This is no place for hate

Club and extended block lesson seek to end hate speech at school


Video still courtesy of Hillary Currier

During the extended block when students shared experiences with hate speech, they could be anonymous or identifiable. Some students felt comfortable being identified. Others had an ally read about their experiences. While still others were comfortable being silhouetted.

By Addison Flint, staff writer

     On Oct. 25 administrators added extended blocks for the short week of school. During this extension, students were shown a video. It included students sharing the hate speech they endured here at Tigard High.

     The video wasn’t surprising to many. 

     “I’m not surprised about the hate speech, I think I’m more surprised about how many people came forward in the video,” sophomore Mason Thomas said.

     “I felt disgusted and upset but not surprised; I have never personally been affected by hate speech, but I know it affects the student body and people around me,” freshman Madi Vogel said.

     After the video, students filled out Google Forms and cards and nearpods.

     For students who enjoyed the experience of the extended block lessons, there is a club they can join.

     No Place for Hate club sets up similar activities to what students experienced during the extended block. No place for hate is a national organization that is organized through the Anti-Defamation League. They have clubs in schools all across the country. To have a No Place for Hate club schools must follow their four-step approach. Form a committee, sign the pledge, assess school climate and lastly, implement activities.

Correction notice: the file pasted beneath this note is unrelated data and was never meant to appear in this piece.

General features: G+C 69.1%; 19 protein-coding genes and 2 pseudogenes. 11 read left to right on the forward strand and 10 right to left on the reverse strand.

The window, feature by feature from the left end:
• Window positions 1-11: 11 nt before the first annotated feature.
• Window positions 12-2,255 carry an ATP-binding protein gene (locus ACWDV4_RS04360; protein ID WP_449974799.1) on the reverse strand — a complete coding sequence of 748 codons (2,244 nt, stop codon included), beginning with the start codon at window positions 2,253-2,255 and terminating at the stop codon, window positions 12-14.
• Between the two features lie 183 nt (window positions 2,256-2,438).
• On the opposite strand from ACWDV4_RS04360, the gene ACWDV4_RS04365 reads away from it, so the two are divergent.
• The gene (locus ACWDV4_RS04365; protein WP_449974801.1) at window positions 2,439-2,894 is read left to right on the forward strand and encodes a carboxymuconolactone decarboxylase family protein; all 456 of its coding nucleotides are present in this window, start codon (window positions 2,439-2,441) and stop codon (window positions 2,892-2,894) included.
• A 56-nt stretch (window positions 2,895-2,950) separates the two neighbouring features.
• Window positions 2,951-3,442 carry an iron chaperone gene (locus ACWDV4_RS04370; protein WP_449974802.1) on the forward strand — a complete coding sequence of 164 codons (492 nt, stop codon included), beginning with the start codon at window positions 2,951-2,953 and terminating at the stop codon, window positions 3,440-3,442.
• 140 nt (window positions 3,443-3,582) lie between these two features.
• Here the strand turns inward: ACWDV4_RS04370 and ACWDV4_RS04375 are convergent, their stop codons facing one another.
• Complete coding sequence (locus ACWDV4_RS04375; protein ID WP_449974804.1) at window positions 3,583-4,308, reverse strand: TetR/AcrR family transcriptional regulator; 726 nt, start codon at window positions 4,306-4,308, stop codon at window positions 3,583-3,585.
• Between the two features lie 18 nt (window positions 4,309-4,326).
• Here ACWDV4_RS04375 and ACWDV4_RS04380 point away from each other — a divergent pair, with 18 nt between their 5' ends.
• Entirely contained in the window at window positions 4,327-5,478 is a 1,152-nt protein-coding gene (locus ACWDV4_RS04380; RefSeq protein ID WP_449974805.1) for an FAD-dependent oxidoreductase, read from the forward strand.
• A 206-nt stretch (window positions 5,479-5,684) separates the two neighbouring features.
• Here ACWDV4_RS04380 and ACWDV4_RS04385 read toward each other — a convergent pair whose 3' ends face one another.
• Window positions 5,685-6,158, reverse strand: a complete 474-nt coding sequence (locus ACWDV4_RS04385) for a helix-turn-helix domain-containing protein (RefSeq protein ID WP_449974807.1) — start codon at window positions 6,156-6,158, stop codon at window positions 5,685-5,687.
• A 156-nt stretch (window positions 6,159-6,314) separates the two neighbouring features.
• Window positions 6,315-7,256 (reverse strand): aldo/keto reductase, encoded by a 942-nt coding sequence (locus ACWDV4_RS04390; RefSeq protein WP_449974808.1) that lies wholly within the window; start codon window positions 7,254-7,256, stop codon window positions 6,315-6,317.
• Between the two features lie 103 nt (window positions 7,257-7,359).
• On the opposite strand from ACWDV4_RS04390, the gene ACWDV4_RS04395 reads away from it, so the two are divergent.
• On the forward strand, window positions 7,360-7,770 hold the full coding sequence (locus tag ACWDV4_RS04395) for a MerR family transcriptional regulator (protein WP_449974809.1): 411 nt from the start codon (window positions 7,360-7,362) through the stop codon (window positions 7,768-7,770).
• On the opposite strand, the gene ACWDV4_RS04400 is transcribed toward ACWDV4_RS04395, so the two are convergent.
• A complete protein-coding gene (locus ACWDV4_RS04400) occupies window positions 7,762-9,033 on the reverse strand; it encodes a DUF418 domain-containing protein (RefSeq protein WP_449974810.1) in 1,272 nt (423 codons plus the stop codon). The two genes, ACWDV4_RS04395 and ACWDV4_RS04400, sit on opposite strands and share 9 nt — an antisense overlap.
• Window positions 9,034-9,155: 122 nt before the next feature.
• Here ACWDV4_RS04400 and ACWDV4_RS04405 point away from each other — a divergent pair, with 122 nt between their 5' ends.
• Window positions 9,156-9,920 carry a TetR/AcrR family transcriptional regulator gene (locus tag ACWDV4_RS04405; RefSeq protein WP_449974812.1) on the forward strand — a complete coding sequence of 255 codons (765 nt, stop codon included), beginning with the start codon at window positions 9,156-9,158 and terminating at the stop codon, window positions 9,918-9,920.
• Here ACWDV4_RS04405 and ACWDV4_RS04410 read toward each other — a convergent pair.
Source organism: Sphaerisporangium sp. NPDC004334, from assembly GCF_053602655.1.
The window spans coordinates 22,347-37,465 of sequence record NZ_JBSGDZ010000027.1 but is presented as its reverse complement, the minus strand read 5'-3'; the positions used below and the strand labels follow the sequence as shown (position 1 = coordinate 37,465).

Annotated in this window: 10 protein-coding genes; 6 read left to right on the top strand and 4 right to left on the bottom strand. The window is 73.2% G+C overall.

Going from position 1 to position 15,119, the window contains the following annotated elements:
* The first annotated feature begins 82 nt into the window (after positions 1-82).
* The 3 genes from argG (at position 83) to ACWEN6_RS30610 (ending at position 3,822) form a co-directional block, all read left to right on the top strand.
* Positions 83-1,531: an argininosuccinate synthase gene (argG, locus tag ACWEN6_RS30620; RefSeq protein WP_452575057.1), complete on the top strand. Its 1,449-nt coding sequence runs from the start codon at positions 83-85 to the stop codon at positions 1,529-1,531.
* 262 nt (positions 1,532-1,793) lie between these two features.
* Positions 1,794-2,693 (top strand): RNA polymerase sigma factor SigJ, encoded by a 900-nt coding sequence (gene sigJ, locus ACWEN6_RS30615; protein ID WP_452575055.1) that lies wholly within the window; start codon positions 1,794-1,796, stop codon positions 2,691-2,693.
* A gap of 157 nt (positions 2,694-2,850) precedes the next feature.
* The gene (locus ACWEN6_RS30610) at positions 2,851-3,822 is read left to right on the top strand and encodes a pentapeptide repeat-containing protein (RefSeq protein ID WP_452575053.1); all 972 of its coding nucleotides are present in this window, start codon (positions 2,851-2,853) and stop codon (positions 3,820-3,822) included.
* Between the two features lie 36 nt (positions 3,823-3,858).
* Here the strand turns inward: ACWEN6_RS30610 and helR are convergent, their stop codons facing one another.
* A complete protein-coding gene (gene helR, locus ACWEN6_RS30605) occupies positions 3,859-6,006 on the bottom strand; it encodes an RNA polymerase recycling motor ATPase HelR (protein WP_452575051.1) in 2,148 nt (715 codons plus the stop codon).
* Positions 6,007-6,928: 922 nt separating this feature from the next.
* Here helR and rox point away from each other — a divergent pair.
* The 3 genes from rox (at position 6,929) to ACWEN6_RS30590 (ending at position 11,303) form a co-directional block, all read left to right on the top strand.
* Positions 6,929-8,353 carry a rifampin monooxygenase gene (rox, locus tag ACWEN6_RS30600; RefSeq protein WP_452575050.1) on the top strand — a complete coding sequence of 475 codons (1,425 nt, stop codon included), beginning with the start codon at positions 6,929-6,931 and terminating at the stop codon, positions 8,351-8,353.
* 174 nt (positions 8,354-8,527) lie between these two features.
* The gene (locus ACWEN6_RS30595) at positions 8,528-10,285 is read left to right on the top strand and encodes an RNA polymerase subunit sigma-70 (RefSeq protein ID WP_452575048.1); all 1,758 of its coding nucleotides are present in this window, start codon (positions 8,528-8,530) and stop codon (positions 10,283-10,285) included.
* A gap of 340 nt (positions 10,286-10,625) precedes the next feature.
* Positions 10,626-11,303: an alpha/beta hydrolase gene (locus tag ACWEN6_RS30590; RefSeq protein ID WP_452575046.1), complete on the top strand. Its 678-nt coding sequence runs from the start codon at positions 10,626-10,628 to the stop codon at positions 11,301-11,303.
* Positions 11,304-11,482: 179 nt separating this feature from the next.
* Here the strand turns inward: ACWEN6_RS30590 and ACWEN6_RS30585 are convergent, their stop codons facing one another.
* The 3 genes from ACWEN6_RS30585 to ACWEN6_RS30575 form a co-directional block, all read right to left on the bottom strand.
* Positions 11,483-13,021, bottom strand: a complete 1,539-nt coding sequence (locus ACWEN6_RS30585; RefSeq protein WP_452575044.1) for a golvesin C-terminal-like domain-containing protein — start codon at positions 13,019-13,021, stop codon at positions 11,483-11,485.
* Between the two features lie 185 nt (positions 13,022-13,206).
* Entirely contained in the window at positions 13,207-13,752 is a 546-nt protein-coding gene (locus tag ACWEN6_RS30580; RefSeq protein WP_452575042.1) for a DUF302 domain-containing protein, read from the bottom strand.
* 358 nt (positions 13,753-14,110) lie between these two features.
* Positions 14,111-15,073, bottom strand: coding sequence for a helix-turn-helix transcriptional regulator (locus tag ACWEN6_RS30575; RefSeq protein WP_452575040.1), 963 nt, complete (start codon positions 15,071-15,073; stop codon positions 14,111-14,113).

“Throughout the year we will have different events that help pursue this goal, from having the school sign a pledge to stand against hate, to sharing positive messages and even organizing lessons that help students learn new ways to connect and support one another,” Equity Coordinator Rob Parness said.

     “Our goal with No Place for Hate is to make THS a safe, welcoming, and supportive school environment where every student has the chance to learn and grow without fear of being discriminated against based on who they are,” Parness said. “We are promoting kindness, empathy and unity in the face of hate and division.” 

     Junior Henry Castillo is the student leader of No Place for Hate club. The club meets every other Monday after school in the commons. There is not an official sign up at the moment but anyone is able to stop by during a meeting. The next meeting will be on Dec. 6.